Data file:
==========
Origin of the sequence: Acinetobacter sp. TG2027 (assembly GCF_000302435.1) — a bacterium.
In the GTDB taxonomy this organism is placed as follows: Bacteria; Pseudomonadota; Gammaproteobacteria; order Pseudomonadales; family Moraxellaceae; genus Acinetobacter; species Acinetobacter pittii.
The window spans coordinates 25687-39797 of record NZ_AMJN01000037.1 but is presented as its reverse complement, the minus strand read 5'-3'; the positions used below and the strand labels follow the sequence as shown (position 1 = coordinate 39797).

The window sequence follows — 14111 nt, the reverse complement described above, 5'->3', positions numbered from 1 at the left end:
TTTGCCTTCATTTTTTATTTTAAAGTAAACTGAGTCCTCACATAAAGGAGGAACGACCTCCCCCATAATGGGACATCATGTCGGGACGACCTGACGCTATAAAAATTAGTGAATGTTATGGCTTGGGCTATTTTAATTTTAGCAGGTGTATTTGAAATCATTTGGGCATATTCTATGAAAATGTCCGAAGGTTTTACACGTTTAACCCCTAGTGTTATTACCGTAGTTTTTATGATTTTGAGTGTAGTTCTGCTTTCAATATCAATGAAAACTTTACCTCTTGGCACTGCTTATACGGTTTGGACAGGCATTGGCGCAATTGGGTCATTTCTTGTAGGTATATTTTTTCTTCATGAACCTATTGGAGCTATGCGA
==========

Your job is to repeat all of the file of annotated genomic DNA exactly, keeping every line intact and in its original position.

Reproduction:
Origin of the sequence: Acinetobacter sp. TG2027 (assembly GCF_000302435.1) — a bacterium.
In the GTDB taxonomy this organism is placed as follows: Bacteria; Pseudomonadota; Gammaproteobacteria; order Pseudomonadales; family Moraxellaceae; genus Acinetobacter; species Acinetobacter pittii.
The window spans coordinates 25687-39797 of record NZ_AMJN01000037.1 but is presented as its reverse complement, the minus strand read 5'-3'; the positions used below and the strand labels follow the sequence as shown (position 1 = coordinate 39797).

The window sequence follows — 14111 nt, the reverse complement described above, 5'->3', positions numbered from 1 at the left end:
TTTGCCTTCATTTTTTATTTTAAAGTAAACTGAGTCCTCACATAAAGGAGGAACGACCTCCCCCATAATGGGACATCATGTCGGGACGACCTGACGCTATAAAAATTAGTGAATGTTATGGCTTGGGCTATTTTAATTTTAGCAGGTGTATTTGAAATCATTTGGGCATATTCTATGAAAATGTCCGAAGGTTTTACACGTTTAACCCCTAGTGTTATTACCGTAGTTTTTATGATTTTGAGTGTAGTTCTGCTTTCAATATCAATGAAAACTTTACCTCTTGGCACTGCTTATACGGTTTGGACAGGCATTGGCGCAATTGGGTCATTTCTTGTAGGTATATTTTTTCTTCATGAACCTATTGGAGCTATGCGA